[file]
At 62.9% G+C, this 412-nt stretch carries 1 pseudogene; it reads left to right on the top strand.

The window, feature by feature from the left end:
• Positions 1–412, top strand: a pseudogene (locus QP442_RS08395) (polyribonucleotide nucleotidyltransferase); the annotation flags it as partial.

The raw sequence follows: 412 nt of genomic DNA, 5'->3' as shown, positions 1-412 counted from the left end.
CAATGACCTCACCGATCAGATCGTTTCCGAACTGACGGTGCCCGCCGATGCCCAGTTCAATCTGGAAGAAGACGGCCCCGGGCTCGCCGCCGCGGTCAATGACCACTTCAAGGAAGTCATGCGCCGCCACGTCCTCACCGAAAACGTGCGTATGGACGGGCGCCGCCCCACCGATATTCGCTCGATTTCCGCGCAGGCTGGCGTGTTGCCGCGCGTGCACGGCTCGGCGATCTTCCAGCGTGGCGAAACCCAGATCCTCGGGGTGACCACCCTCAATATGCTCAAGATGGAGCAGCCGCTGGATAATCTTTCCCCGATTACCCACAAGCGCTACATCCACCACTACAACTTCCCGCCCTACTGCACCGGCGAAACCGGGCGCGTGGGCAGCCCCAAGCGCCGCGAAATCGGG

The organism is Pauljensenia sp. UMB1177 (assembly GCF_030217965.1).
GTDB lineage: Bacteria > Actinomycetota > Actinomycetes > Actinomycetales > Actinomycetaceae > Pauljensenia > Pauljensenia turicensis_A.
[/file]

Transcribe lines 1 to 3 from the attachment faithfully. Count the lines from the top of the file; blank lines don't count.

At 62.9% G+C, this 412-nt stretch carries 1 pseudogene; it reads left to right on the top strand.

The window, feature by feature from the left end:
• Positions 1–412, top strand: a pseudogene (locus QP442_RS08395) (polyribonucleotide nucleotidyltransferase); the annotation flags it as partial.